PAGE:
A young girl from a poor village in Cambodia rides her bike 17 miles each way, everyday, to a bare-bones school. One of the lucky ones who is able to scrape together the fees for education - and has willing parents - she tells a visiting reporter from The New York Times about her daily journey.
The reporter fears for the 12 year old. The route to the school is thick jungle terrain with many places in which rapists and slave traders can hide. In a country overflowing with such crime (that goes unpunished except for the rape victim who is ostricized or worse), the "outsider's" alarm is justifiable.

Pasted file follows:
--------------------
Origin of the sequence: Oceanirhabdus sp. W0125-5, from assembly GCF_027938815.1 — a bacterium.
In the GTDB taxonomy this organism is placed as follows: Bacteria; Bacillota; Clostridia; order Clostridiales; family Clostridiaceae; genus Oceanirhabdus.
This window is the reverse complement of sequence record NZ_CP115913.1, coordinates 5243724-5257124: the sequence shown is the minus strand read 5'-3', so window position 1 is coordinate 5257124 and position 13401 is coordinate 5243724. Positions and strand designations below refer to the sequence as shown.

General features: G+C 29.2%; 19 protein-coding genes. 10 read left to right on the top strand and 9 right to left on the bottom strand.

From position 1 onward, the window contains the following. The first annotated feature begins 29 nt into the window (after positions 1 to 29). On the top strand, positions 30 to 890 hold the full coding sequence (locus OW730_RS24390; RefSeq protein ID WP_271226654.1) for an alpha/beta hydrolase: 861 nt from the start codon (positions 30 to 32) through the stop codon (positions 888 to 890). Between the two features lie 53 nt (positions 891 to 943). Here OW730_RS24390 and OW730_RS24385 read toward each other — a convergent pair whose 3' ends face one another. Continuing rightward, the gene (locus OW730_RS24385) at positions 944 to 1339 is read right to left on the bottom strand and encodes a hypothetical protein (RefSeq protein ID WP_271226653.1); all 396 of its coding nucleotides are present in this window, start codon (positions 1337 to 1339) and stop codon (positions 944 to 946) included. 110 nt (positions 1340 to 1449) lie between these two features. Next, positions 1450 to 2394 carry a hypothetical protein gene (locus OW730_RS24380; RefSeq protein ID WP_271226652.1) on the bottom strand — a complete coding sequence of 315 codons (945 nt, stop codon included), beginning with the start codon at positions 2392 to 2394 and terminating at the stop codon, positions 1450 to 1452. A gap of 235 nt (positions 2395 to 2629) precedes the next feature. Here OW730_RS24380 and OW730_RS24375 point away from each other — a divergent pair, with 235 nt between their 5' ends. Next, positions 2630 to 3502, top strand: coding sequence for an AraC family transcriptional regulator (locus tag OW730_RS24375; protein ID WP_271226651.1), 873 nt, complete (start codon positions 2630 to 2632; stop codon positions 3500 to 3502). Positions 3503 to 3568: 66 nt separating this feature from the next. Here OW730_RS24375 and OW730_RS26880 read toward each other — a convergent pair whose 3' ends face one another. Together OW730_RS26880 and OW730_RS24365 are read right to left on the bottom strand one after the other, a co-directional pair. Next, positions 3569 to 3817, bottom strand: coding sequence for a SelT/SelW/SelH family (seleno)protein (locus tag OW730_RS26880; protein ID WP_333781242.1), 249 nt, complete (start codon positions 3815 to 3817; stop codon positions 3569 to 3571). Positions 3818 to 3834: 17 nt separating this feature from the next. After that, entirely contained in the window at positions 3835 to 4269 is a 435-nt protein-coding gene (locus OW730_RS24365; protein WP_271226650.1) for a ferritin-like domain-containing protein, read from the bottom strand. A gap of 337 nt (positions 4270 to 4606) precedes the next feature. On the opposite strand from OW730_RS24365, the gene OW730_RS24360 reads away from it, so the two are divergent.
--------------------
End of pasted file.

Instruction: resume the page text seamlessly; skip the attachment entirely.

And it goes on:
She asks the girl what she fears most as she rides alone along the route. The girl replies, "Ghosts."
The reporter is perplexed by this information. After all, wouldn't a rational person fear a real human being with concrete abilities to maim body, mind and soul?
When she asks the girl to elaborate, the young one says, "I mean living ghosts."
Her clarification is poetic and insightful. Only a person who has lost their humanity, who is dead to the life force and sanctity of the human body, can commit the crimes that are a daily occurrence in Cambodia...and for that matter worldwide.
I ponder. What part of myself is dead to the present, filled with ghosts from the past that inhabit my daily thinking? How does this affect my ability to love and serve?